Elway retired as the all-time leader in passing yards (51475). His 300 touchdown passes trailed just Fran Tarkenton.
3. Bruce Smith, Defensive End, Buffalo Bills, 1985
Smith holds the NFL record for career sacks (200). He topped double-digits 13 times, including a career-high of 19 in 1990.
The 11-time Pro Bowler was the most important member of a Buffalo Bills team that reached the Super Bowl in back-to-back-to-back-to-back seasons in the early 1990s.
2. Chuck Bednarik, Linebacker/Center, Philadelphia Eagles, 1949
Bednarik will always be remembered (and loved by Philly fans) for being the last player to start on offense and defense, as he played center and linebacker.
He delivered arguably the most famous hit in NFL history, knocking Giants' running back Frank Gifford unconscious in a 1960 game. That same season, Bednarik made a game-saving tackle of Packers' running back Jim Taylor in the closing seconds of the 1960 championship game.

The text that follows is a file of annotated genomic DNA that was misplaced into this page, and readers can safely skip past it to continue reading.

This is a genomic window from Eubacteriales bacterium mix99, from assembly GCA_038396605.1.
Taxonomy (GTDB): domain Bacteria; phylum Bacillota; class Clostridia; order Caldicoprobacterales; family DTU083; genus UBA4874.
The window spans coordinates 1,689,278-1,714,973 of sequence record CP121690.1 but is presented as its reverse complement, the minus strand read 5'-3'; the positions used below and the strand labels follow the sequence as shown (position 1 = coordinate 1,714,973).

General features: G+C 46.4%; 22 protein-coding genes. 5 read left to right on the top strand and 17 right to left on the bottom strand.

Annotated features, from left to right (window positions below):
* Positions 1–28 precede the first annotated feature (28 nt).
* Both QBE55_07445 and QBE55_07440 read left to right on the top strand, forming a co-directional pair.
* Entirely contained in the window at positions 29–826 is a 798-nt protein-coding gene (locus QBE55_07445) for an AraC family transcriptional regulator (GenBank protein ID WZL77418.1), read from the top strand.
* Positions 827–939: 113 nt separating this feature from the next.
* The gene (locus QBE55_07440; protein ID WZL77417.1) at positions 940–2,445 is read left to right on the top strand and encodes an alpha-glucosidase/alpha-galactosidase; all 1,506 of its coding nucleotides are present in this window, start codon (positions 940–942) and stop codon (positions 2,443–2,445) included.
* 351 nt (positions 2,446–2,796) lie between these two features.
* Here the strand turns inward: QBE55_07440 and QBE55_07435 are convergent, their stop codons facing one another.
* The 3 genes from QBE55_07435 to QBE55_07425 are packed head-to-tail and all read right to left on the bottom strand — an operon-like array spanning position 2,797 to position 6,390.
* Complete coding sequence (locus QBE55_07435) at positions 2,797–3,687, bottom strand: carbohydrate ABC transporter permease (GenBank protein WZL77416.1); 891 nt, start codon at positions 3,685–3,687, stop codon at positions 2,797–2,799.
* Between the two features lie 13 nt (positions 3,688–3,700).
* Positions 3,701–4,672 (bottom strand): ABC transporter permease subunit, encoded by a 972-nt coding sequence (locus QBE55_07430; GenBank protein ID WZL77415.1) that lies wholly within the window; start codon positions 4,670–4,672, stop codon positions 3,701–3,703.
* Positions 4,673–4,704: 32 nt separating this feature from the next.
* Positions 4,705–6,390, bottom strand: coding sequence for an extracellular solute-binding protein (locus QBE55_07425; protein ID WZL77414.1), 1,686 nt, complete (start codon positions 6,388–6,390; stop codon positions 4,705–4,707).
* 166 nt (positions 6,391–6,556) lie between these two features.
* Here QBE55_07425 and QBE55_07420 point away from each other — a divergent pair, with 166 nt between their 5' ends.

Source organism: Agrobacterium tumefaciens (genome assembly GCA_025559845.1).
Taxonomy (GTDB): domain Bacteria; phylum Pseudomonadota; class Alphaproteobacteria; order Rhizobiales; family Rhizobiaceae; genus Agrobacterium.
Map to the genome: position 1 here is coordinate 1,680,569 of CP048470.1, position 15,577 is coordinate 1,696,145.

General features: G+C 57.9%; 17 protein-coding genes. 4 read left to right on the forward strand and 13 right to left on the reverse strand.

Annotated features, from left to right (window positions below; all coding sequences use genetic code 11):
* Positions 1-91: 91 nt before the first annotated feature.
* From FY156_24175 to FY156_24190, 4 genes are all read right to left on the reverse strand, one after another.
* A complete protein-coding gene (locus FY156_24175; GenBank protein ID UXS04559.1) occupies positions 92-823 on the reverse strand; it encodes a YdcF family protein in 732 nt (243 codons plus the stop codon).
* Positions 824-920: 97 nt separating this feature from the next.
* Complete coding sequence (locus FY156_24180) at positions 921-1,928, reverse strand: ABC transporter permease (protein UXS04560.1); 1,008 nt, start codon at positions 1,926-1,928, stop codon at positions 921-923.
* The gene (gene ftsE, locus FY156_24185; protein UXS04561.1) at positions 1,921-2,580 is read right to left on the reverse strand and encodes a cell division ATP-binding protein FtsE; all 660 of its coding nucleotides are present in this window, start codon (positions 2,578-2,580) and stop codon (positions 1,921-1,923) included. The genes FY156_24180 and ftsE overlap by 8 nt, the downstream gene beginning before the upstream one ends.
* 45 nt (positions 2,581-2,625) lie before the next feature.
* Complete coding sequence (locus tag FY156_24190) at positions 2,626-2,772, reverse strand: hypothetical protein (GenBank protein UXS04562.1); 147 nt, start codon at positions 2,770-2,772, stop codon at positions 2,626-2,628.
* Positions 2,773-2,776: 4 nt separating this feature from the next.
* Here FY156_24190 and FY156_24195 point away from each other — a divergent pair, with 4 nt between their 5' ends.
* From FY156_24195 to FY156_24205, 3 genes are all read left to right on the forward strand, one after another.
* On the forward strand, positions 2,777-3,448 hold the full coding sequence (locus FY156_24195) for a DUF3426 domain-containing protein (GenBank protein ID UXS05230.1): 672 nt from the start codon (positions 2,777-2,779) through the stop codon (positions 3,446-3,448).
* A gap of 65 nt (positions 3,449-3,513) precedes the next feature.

The eight-time Pro Bowler is regarded as one of the toughest players in NFL history, and probably the best player in Philadelphia Eagles' history.
1. Peyton Manning, Quarterback, Indianapolis Colts, 1998
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Manning is arguably the greatest statistical quarterback in NFL history and will either rank first or second in every major passing category when he retires.
Manning has never missed a game in his 13 seasons. He has led the Colts to the postseason on 11 occasions, including a victory in Super Bowl XLI.
He previously held the single-season record for touchdown passes (49) and passer rating (121.1) and was named the league's Most Valuable Player four times.